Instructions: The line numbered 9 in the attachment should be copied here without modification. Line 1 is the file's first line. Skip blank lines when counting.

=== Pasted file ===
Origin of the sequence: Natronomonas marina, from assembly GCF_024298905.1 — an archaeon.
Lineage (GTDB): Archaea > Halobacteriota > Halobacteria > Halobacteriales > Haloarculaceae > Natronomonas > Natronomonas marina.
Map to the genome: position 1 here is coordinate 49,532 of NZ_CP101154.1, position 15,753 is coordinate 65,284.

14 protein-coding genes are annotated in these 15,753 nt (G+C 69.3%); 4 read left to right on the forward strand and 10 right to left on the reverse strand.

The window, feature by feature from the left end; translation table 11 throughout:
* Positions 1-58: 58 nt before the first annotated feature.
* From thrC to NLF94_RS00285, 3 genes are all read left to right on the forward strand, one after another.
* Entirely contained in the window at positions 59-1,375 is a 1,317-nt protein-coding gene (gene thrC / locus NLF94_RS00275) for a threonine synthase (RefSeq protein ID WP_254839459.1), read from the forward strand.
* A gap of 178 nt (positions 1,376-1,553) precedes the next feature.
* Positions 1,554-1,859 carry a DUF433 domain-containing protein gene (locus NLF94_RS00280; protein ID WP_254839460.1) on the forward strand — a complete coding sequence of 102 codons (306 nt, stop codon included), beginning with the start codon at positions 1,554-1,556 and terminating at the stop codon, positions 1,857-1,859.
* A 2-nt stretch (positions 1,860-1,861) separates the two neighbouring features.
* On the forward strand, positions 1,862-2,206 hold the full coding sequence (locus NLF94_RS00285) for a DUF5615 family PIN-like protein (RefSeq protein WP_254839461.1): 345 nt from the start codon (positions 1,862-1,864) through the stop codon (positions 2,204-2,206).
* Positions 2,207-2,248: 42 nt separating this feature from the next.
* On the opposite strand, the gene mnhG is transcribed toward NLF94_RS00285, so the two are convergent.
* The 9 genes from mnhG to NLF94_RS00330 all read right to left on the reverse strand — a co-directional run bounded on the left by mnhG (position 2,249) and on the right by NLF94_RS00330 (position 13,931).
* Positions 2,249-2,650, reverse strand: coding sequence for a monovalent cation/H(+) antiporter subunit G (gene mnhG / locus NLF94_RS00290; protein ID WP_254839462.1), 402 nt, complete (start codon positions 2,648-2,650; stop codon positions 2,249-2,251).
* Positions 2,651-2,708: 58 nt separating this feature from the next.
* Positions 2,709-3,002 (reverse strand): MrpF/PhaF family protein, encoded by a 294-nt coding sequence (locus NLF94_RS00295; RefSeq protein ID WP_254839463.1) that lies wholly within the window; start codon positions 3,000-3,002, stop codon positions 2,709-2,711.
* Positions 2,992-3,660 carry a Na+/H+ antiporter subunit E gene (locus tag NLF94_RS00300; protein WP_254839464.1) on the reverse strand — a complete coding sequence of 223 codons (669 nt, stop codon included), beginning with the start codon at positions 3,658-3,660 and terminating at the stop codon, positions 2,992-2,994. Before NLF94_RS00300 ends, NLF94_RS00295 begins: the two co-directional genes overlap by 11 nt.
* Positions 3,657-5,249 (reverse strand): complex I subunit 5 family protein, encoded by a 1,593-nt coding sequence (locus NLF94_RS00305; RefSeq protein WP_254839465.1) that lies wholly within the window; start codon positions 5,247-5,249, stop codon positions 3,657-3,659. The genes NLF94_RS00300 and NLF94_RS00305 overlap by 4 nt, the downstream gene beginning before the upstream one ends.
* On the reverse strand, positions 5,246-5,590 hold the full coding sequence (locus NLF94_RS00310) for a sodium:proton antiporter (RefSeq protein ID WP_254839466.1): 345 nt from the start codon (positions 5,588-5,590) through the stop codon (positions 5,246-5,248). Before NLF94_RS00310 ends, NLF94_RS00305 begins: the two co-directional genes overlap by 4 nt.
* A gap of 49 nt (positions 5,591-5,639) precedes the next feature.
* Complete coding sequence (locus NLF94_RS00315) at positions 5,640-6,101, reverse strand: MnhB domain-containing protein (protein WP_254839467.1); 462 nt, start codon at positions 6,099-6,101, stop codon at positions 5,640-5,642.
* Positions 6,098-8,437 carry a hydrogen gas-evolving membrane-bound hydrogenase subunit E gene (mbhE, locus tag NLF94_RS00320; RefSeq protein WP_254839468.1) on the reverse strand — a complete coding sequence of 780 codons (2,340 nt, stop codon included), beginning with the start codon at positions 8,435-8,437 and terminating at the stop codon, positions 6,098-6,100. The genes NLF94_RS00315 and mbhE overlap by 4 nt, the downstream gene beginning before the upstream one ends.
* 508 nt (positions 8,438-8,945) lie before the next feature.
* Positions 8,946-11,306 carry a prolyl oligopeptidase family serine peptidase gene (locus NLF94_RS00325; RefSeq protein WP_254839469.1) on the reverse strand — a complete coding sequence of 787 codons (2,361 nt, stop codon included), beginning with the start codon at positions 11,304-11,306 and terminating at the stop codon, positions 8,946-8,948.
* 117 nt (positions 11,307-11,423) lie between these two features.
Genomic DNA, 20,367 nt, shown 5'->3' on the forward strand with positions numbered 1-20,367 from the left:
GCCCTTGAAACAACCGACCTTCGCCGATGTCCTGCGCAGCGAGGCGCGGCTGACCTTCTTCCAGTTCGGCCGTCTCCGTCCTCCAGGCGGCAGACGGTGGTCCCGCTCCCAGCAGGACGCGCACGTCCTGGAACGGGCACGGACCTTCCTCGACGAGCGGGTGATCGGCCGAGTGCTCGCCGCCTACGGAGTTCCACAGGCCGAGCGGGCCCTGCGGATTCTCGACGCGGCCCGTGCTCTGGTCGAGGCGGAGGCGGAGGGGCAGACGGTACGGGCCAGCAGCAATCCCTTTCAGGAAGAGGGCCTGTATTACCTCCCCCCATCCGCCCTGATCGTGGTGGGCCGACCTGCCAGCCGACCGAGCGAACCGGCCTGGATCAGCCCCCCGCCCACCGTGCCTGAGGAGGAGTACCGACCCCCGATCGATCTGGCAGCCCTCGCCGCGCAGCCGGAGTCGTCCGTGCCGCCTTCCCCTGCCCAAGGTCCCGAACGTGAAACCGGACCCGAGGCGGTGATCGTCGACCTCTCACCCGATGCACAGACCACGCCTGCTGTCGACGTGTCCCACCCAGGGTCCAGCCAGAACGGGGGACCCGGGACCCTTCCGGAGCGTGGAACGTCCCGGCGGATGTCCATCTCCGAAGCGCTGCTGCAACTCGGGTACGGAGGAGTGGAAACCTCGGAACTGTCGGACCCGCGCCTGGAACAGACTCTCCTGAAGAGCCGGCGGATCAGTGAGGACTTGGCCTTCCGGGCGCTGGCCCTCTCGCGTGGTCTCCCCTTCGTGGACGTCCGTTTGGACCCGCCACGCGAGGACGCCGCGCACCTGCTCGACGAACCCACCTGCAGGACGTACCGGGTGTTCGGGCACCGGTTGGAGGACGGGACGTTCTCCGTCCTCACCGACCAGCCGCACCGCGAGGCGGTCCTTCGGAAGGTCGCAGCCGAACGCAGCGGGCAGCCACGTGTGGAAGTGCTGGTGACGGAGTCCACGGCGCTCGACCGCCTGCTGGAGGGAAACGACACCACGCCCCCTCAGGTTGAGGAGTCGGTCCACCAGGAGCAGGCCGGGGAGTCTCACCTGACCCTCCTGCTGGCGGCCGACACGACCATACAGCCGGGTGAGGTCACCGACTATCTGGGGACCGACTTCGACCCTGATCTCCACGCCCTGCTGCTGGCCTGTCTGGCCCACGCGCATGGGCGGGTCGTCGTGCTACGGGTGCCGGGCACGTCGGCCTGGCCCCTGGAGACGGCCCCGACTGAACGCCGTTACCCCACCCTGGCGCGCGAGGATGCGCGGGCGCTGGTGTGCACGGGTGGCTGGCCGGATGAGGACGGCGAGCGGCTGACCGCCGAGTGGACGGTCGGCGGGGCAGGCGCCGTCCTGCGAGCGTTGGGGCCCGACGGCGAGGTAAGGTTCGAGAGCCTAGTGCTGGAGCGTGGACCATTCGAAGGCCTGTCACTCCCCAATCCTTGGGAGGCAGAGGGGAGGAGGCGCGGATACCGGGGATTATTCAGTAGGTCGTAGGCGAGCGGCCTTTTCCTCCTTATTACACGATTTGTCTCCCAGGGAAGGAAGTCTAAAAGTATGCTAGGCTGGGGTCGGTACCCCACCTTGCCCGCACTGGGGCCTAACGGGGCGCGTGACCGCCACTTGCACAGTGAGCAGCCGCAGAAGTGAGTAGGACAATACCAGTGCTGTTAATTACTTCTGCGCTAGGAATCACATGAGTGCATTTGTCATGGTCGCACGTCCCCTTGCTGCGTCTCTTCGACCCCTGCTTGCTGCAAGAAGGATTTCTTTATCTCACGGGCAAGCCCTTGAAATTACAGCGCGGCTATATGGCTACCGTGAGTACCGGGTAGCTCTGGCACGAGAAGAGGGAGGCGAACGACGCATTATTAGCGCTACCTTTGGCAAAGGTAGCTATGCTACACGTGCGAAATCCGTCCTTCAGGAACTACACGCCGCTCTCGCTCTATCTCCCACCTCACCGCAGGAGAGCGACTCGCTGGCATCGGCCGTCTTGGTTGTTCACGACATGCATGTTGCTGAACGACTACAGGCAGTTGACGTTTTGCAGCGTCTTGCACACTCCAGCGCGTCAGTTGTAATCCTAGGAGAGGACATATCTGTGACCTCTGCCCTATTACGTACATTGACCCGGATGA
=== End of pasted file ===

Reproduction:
* A gap of 178 nt (positions 1,376-1,553) precedes the next feature.